Wednesday, July 28, 2010

Franklin Virtue Project Update

I love doing projects!  So, I'm working through Benjamin Franklin's list of virtues.  As I mentioned, Ben Franklin had a list of 13 virtues and he made a chart whereby he observed himself in relation to these virtues each day, casting a critical eye on his daily behavior for the purpose of personal growth.  Each week he worked on a specific virtue (written at the top of the list), but also paid attention to all the rest each day.  The idea was to attempt to master all of them by the end of the 13 weeks.  Franklin himself admitted that he thought it impossible and that he knew he did not perfect them himself, but he still maintained that it was a great and profitable project for anyone to undertake.  His chart looked like this:

The little black marks are where he stumbled that day.

I decided that it sounded like a worthy project and, agreeing that his 13 virtues are all agreeable to me, qualities toward which I would like to aspire, I undertook the project of using the chart on myself. While we were in Sacramento, I made 13 charts for myself in my Tony Millionaire's Sock Monkey Journal that I take with me where ever I go.

Week One was Temperance (which I do fairly well with. It's temperance not just in drinks, but also in food.  In spite of what my appearance might suggest, I've actually made great progress in moderating my diet.)  It was also the week when we went to Sacramento and looking back at the end of the week I was alarmed at how poorly I'd done in the Frugality column. In retrospect I think it may have been circumstantial (we ate out for almost every meal in Sacramento out of necessity.)  OR, as Franklin suggests, awareness may have curbed my behavior. The latter explanation makes this whole exercise sound more effective, so let's go with that. This week, however, back into my usual life circumstances, I find that Tranquility is my most often checked column and, undoubtedly an enviable virtue to possess, something I would do well to work on maintaining at all times.

This week is Silence which, on the surface, those who know me in person might think I am a master, but it mainly speaks to idle, trifling, or even worse, harmful conversation. This comes just after Pastor Walt preached from the Epistle of James on bridling the tongue. It may be worth noting the order. I have found that a breach in Temperance, even in drinking too much coffee, can lead to a breach in Silence, giving trifling, superfluous, and even harsh conversation. So we see a domino effect in self-control. As Socrates reportedly said,
"False words are not only evil in themselves, but they infect the soul with evil."
As a side note, the final virtue in the list is Humility, and Franklin gives the exposition "Imitate Jesus and Socrates." Which I nodded over with a knowing, contented smile at first, but after about two days of the project I realized I was really hazy on what Socrates was like. I hadn't read one lick about Socrates in about a decade. Off I toddled to my beloved library and planted my nose in Plato (it's okay. Everyone knows Plato is non-toxic.) Our only records of Socrates come from the writings of his disciples (although there is also a parody of Socrates in Aristophanes' play The Clouds where he is portrayed as sort of a dirty charlatan and a thief. Soren Kierkegaard believed Aristophanes' lampooning of Socrates was probably a more accurate representation of the man than the writings of his disciples. It may be true that there is sometimes more truth is in parody than in starry eyed admiration, but that assertion takes a darker turn when one realizes that Aristophanes' play may very well have played a major role in swaying the public opinion to the point of the real Socrates' execution. It is possibly also relevant to remind readers that Kierkegaard came about two generations after Ben Franklin and that Kierkegaard's assertion was both novel and a bit shocking. So Franklin would not have given the Aristophanes representation a moment's worth of serious consideration in this matter. If pressed for my own opinion, I really would prefer to think that Socrates was as Plato and Xenophon described. Anyway, for my purposes here, it's more a helpful figure to look toward.)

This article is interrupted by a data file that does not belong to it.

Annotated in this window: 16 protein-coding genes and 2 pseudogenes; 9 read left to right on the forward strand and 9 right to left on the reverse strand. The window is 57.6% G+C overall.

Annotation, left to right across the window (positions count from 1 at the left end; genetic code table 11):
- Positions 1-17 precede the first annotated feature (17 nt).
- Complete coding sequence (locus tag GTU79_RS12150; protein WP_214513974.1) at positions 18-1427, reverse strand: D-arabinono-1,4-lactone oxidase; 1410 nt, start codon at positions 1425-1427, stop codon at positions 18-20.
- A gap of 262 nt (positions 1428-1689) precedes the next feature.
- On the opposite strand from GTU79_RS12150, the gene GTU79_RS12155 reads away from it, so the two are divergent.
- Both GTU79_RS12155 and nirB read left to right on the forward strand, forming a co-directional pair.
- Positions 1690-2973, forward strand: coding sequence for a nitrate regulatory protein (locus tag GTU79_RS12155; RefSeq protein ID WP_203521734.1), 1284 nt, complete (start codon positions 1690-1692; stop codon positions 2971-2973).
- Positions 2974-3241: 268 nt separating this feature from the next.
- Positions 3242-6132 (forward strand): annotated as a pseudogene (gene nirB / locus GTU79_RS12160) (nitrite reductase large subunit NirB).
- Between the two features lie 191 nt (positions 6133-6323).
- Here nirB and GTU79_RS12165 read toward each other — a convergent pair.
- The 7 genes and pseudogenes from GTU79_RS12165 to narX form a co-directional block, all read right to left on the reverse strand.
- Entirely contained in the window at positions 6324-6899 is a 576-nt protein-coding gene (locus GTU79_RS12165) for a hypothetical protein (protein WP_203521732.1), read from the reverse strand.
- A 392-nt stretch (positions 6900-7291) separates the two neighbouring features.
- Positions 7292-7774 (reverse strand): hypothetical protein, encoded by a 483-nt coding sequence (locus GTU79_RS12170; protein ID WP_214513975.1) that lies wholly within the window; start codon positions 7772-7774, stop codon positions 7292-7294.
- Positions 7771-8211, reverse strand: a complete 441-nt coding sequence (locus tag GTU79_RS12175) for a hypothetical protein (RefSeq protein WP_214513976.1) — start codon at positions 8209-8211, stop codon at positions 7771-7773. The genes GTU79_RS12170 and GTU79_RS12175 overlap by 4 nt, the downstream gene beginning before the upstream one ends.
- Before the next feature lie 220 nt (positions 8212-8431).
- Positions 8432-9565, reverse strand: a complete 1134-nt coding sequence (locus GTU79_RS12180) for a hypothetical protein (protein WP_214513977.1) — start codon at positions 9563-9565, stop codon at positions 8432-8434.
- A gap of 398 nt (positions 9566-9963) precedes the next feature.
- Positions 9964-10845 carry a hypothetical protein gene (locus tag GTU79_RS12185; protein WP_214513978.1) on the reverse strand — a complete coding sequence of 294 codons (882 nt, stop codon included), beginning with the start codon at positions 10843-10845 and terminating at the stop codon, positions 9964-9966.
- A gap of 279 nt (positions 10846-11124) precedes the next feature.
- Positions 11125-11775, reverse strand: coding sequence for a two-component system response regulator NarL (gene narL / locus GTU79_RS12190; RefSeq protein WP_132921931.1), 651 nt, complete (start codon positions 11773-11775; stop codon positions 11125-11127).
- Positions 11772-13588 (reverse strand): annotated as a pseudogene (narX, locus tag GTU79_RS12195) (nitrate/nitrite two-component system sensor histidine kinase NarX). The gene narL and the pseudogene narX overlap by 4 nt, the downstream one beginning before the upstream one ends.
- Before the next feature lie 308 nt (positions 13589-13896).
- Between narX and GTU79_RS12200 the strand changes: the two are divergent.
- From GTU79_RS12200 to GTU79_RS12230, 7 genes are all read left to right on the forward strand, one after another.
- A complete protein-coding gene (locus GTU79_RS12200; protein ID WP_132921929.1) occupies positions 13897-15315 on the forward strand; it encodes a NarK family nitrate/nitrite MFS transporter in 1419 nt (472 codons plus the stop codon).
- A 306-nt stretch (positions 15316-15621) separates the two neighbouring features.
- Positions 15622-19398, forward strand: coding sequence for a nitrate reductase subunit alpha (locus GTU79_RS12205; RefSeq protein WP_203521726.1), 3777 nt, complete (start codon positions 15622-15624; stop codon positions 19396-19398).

I assume what Franklin meant was the Socratic ideal that virtue is its own reward, more valuable than wealth, and, in fact, possibly the meaning of life. That last sentiment I can only accept coupled with the admonition to attempt to imitate Jesus as well, whose teaching takes it to the next level of the meaning of life being glorifying God and that virtue springs from a heart inclined in that direction. As John Woolman puts it, "wisdom from above which leads to a right use of all gifts, both spiritual and temporal."  In both cases, I imagine Franklin is arguing, they were willing to follow the path of virtue even unto death. While Franklin and I have very different points of view on Jesus, I appreciate his point in reference to this specific exercise.

I think at the end of this project, self-awareness and diligence will be the fruits. I should probably add that it is not my intention to pound a bass drum of how nifty I am (lest I get a cold prickly in my Humility column) in reporting on this project.  Rather I think that this is something people should do.  I think we ought to be self-aware and, thereby, foster self-control.

As Socrates reportedly said,
"The unexamined life is not worth living for a human being."
I plan on reporting back when my experiment is complete, but I also have more to say on this topic in my upcoming post about John Woolman.

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